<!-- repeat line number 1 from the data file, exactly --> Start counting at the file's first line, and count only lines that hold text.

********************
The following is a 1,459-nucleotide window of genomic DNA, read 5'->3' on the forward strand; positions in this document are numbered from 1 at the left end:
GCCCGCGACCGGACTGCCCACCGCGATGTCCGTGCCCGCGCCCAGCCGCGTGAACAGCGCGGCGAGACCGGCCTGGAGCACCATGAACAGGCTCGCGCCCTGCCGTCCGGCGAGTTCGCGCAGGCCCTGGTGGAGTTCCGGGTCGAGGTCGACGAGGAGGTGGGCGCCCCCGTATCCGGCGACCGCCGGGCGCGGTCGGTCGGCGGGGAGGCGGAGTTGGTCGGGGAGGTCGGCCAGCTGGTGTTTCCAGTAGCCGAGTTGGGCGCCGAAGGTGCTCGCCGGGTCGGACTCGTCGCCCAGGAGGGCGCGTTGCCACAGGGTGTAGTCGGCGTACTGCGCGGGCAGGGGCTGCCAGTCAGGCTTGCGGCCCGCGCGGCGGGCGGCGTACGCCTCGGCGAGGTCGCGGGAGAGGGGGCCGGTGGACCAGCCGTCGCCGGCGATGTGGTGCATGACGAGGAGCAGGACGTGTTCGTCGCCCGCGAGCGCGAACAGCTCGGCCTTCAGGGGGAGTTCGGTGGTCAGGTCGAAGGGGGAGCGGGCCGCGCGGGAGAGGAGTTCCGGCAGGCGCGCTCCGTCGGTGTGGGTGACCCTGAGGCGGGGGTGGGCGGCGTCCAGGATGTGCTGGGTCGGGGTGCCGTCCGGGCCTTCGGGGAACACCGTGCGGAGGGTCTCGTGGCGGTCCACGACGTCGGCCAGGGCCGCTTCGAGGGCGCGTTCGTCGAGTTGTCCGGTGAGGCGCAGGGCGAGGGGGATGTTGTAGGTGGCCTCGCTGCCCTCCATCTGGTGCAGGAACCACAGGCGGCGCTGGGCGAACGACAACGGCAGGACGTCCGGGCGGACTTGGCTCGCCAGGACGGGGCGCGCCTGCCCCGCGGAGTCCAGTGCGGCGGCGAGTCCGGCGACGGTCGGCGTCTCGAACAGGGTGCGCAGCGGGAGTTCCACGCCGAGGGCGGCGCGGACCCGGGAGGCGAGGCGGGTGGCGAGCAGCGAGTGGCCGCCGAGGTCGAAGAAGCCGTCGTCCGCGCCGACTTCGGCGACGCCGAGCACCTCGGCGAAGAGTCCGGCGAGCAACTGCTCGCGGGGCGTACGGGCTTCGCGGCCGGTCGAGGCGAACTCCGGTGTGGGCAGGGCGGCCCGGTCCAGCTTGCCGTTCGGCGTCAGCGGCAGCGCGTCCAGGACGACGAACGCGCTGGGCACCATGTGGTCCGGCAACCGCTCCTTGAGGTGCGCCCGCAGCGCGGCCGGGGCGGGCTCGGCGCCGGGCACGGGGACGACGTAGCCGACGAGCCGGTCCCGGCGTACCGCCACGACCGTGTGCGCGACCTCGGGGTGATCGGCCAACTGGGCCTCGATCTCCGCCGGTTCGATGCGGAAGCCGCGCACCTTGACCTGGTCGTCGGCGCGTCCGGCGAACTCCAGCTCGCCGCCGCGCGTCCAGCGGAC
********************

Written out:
The following is a 1,459-nucleotide window of genomic DNA, read 5'->3' on the forward strand; positions in this document are numbered from 1 at the left end: